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Lethbridge Herald Newspaper Archives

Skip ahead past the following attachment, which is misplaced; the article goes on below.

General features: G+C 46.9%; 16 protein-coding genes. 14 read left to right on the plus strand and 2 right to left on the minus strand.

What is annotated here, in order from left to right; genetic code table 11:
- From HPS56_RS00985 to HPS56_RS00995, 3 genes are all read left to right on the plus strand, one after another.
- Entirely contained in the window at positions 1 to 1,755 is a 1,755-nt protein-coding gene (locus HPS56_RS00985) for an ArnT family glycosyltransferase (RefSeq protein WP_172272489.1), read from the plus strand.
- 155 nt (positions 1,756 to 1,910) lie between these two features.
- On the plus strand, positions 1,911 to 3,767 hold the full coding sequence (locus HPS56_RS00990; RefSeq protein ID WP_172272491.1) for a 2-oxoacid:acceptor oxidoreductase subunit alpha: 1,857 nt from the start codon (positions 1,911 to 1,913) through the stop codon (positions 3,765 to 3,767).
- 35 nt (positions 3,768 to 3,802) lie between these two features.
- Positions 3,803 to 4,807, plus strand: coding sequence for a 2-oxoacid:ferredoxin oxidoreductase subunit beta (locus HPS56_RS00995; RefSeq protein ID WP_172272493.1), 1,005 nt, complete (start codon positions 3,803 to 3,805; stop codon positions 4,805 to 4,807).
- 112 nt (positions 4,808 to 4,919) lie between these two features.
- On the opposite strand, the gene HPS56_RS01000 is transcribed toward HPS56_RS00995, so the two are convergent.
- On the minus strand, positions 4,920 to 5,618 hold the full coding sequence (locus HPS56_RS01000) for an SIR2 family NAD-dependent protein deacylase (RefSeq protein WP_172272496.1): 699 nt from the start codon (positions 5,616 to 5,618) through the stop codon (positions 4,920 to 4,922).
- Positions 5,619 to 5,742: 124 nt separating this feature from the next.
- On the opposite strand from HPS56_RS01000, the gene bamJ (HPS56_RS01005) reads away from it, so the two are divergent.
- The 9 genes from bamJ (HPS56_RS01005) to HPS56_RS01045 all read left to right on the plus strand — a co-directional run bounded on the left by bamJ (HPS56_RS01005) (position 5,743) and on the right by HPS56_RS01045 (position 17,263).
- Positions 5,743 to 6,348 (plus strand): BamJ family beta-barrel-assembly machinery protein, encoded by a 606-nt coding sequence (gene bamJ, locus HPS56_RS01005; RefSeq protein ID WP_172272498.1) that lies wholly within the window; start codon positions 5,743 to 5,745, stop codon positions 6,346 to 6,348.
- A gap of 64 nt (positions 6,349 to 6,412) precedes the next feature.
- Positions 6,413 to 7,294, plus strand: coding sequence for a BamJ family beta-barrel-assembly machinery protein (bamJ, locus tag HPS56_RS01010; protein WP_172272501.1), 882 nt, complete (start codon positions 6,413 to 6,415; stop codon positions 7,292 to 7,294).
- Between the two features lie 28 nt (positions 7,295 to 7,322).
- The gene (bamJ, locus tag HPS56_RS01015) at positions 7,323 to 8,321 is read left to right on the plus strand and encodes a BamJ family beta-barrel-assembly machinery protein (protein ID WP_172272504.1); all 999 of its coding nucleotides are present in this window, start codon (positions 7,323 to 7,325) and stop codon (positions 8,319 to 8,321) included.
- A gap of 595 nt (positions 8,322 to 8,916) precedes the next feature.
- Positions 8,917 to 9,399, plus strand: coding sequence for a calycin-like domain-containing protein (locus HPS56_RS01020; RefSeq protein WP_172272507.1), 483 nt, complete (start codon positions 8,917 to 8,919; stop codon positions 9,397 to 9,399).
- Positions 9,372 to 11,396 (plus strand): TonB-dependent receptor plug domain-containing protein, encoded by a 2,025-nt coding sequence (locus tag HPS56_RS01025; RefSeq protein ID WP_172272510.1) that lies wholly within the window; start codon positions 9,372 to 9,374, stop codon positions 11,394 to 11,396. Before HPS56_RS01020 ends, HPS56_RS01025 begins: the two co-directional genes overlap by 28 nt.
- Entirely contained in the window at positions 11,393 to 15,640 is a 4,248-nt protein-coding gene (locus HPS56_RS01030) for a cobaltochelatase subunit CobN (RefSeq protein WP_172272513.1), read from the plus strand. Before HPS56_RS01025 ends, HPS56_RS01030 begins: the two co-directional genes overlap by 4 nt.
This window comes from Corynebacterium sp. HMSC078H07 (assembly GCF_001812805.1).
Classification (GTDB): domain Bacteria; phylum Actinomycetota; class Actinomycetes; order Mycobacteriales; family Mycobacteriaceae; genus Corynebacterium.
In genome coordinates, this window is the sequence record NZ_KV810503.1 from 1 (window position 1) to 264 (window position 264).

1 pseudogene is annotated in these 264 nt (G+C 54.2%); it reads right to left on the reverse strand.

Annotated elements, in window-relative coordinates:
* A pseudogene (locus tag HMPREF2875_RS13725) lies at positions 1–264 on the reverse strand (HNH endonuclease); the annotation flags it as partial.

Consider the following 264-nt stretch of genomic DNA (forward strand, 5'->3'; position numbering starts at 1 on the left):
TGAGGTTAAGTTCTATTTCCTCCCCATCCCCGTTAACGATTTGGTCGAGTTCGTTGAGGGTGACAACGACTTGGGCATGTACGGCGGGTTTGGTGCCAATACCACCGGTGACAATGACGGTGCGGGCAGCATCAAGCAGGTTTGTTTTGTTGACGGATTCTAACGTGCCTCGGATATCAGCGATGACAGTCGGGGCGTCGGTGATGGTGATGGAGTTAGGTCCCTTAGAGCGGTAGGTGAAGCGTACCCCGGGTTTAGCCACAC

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Lethbridge Herald, The (Newspaper) - March 21, 1973, Lethbridge, Alberta 34 LETNBRIDGE HERAID Wodneidoy, Maich 51, 1973 Crowded into festering pest holes, Palestine's Arab refugees arc a people in limbo shouting for the ivorld to pay some attention The Canadian Family Store 318 6th Street South Thurs., Fri., Sot., March 11, 23, 24 While Quantities Last LADIES' WEAR QUEEN SIZE PANTY HOSE First quality, top make. All toe and gus- set. Wide colour choice. XLjx and XXL. VJ Reg. 93c 2 pair (Limit 6 per customer! ONE SIZE PANTY HOSE -1 AND KNEE HI'S. Beige, I spice, taupe. First quality. Reg. 53c 3 pair (Limit 9 per customer) NYLON' TKICOT BRIEFS. Elastic leg, white and pas- tels. Size (J) Reg. 39c.....Special 4 pair NYLON PANT TOPS. 2- way stretch multi-colour lace. Tie key hole or col- lar neck, short Machine washable. SQUALL JACKETS. Nylon taffets, bidden hood. Front zipper, contrast panel trim. Blue, white, yellow, navy, red. Keg. 3.98 and 4.08 NYLON BOMBER JACK- ETS. Water repellent, snap closure Navy, rod, choc- olate, gold. Reg. 3.08 WALTZ GOWNS, BABY DOLLS, SUPS. Nylon pas- tel with lace and embroidered trim. Sizes Full, lace trimed "slips of nylon and Arr.el, petite or regular lengths. White or pastels, 32 to 42. Special 2 for PANT TOPS. Polyester, 2-way stretch. Sleeveless, tie belt, plaquet front, col- A lar. Machine washable. JK I Lilac, melon. 10 to 18. Reg. 5.98 I FLARE PANTS. Nylon and polyester, cable pat- tern. Pull-on style In while and pastels. 10 to 20 and 38 to CHILDREN'S WEAR GIRLS' SHIRTS. Pcrma- pross cotton, Jong or short sleeves. Plains and prints, 7 to 14 JR. BOYS' and GIRLS' PY- JAMAS. Cosy flannelette in cute prints. Sizes 4 to Ox. JR. BOYS' UNDER BRIEFS. elastic waist. I Assorted colours. Sizes 4 to 6x. Reg. 69c lo S9c. 2 for GIRLS' ONE-SIZE PANTY HOSE. Fits SO to 100 lbs.( Smart Spring shades. Reg. 3 pair JR. GIRLS' BRIEFS. Warm 'hits thermal. Sizes 4 to Reg. 79c 4 pair' INFANTS' SLEEPERS. Washable strctdh terry, dome fasteners. denim look. Canadian J) made. Sizes 0 to 2. Reg. 2.08 JR. GIRLS' T-SHIRTS. Long sleeves, many styles incl. layered look, turtle neck, etc. Fancies and plains. Canadian made. 4 to 6x 2 for S3 Girls' 7 to 14 GIRLS' HOT PANT SHORTS. Cotton drill in plains and patterns, fly. 7 to 14. Keg. 1.98 2 GIRLS' "TEE KAYS" FLARE PANT CLEAR- ANCE. Latest styling in corduroys, brushed den- ims. Zip fly. 7 to 14. Reg. 5.93 INFANTS' JUMPSUITS. Nylon set includes hooded jacket. Choice of colours. tj) Reg. 4.9S BOYS7 WEAR DRESS SOCKS. Nylon stretch or stretch. As-, sorted colours. 6 to 8 and. 8 to Reg. .Me anil B9c 3 pair BRIEFS and VESTS. White, cotton. Sizes Rug. 59c 3 PYJAMAS. Combed cot- ton or flannelette in or regular styles. ed colours Sizes 8 to 16. NYLON SQUALL JACK- ETS. Zip front, choice of bright colours. Size 8 to 16. Reg. 2.90 PULLOVERS. Orion or acrylic skinny rib Long sleeves, crew, zip or button necks. Reg. 3.98 to 5.99 end MEN'S WEAR NOVELTY T-SHIHTS. Long sleeve cotton, his or liers styling. Also Famous Canadian make short sleeve T-shirts. Sizes Some slight subs DRESS SOCKS. Multi ply stretch nylon. Assorted col- 0'irs. Size 10 to 12. Reg. GOc and 70c 2 pairs BRIEFS and VESTS, Colour- ed or white. Nylon stretch or' cotton. Sizes 2 for' WORK SOCKS. Wool blends. Slight subs, will not affect wear 3 pairs SQUALL JACKETS. All nyinn, zipr front. Beige, white, gold, red, navy blue. Reg. 4.38 nnd 5.98 YOUNG MEN'S CASUAL PANTS. Famous Canadian make cotton pinwale or corduroy or brush- ed cotton flares. Western cross top or cargo pockets. 28 to 36. Reg. 5.99 anil SPORT SHIRTS. Texturized polyester, also blend. Spring solids and patterns. Short sleeve, Borne long sleeve. S.M.L.XL. Reg. 3.981 lo 5.50 3 for' DRESSY T-SHIRTS. or nylon. Shirt collar, zip or 4-button neck, long sleeves. Patterns and solids. Reg. 3.99 lo 6.93 3 for es. Patterns ana THE EXILES NOBODY WANTS By TOM TIEDE TRIPOLI, Lebanon The Al Badawi camp for Pales- tine refugees is ensconced at the foot of the Cedar Mountains, overlooking the Mediterranean Sea, and surrounded by endless fields of olive groves. The residents say it was built by Hie Nations and is reputedly one of the best of its bind in the Middle East. That said, it should be added it's a festering pest hole. Al Badawi is overcrowded, underdeveloped and unfit for human existence. Built after the 1948 Arab-Israeli war, it has remained largely unchanged, except for deterioration, from its original intention as a tem- porary shelter, Today, a quar- ter of a century later, except for an occasional TV antenna, it's like something from tire dark ages. Constructed in an unimagi- native one-story square, it is a thousand cement huts filled with people and insects and limping dogs. The main street runs four hundred yards along urine-yellowed walls, dead rats, ducking lizards, piles of trash and gapping-grimy children. Most of the families hava rooted here for nearly two dec- ades. Virtually all the children have never known anything else. "These are says camp leader All Ibrahim, "but see them they live like swine." No argument. The residents are often crowded fivo and six to a small room. Open sewers run between the shelters. Sani- tation facilities plug regularly. Roofs leak. Windows are out. And the smell, says an official, "is a, combination of what we eat and what we excrete." Bad as the camp is, however, All Badawi can claim no dis- tinction. Since more than 15 similar compounds have been built in Lebanon and three dozen more in other Middle East nations. Together the camps hold 40 per cent of the 1.5 million IM-registered Pales- tine refugees, half of whom have been living without home or country for almost two dec- ades. Tlie situation, ignored or not fully understood by most of the world, is the. most complex shame of the Arab-Israel hos- tilities. Once dominant in Pales- tine, the refugees were chased out (or fled) during the 1848 war, Palestine became and the Palestinians became exiles whom nobody not even Arab nations really wanted. Thus the UN-supervised camps. Today more than half a million people exist in the compounds, waiting for some solution as to thoir permanent fate. The wait obviously has been no treat. Refugees in Lebanon and other nations are human heings in limbo. At best, they have bean merely tolerated by their host nations; at worse, as in Jordan of some years ago, they have been massacred and brutalized. Governments owe them no allegiance, thus no guarantees. The refugees are stringently subject to the laws in the land of their settlement, but receive virtually no benefit of citizenship. "If a Lebanese is laid off says an Al Bad- awi resident, "he is helped by the government. If a Palestin- ian is laid off he is told to get the hell back to his camp and shut up." For many in the camps, shut- ting up would be suicide. Al- ready they feel the world has forgotten them and intends to let them suffer in silence. Thus some, like 47-year-old Issa Ah- med, proclaim at any oppor- tunity. "We will force the world to listen." The Munich massa- cre, numerous airline hijack- ings, the recent seizure of diplo- mats in the Sudan, including two Americans, and continuing terrorism against Israel is part of the shout for world attention. In Ahmed's case, his cry is understandable. Once a farm- ing land owner in Palestine, he says he fled in 1948 just in front of "Jew bullets." He wandered for miles, set up a tent in Tri- poli for some years, finally set- tled in Al Badawi. Today, as an 580 a month garbage collector, he administers to the needs of a family unit of 12 children of his own, seven clu'l- dien of a dead brother, and other relatives. They live in two small houses here. Ahmed gets some help from the UN Not much. The UN budget of million a year figures out, say Al Badawi offi- cers, to about per person (in the form, mostly, of food) per month at this camp. And if the figures are not altogether reliable, it is a fact that aid to the camp is on the down-swing. The problem is too immense for the UN, says one international worker: "Nations no longer are willing to give the money. Rus- sia, for one, has never contri- buted." So Issa Ahmed, sensing even harder times ahead, says the only way left for Palestinian re- fugees is to "get our guns and fight Israel, or fight anyone who supports Israel." Camp leader Ibrahim agrees thor- oughly: "Personally, I hope the pounds in England will not sa- tisfy us. We want only what is ours by law we want our 1 land, Palestine, back." Then our people will have no alternative but to fight. We must convince the world that we do not want welfare. All the dollars in the U.S., all the UN stops doing anything for us. And they will get it, they in- sist. Many refugees wear their poverty and misery as a re- minder of vengeance unfulfilled. There has been criticism that Palestinians seize few oppor- tunities to improve their com- munity lot, and this is true; idea being not to root, not to get even remotely comfortable, not to give any permanence to their lives. Thus the shame continues, with no foreseeable answer but more violence. "I will return to says camp leader Ibrahim, "and so will everyone of us here. Don't you see it will never end for us, this goal? Look here at this filth. Look at my people. Do you think we would ever allow ourselves to die like this, in WE'LL PUT PONTIAC YOU IN A NEW FOR JUST A POUTIAC stre Right on! We're Big on Value! We're Big on Deals! We're Big on Small Cars! Compare The Canadian-Built Astro With VW Super Beetle Datsun 5TO Toyota Corona Cortina Vega -fc Coit -Ar if Mozda PONTIAC ASTRE PRICE IT AT ENERSON'S of COURSE! PONTIAC BUICK CMC ASTRE RIGHT ON. RIGHT NOW. I SAIE: THURSDAY, FRIDAY, SAT URDAY USE YOUR CHARGEX ENERSON'S -of course! Downtown on 4th Avenue South Telephone 327-5705 ;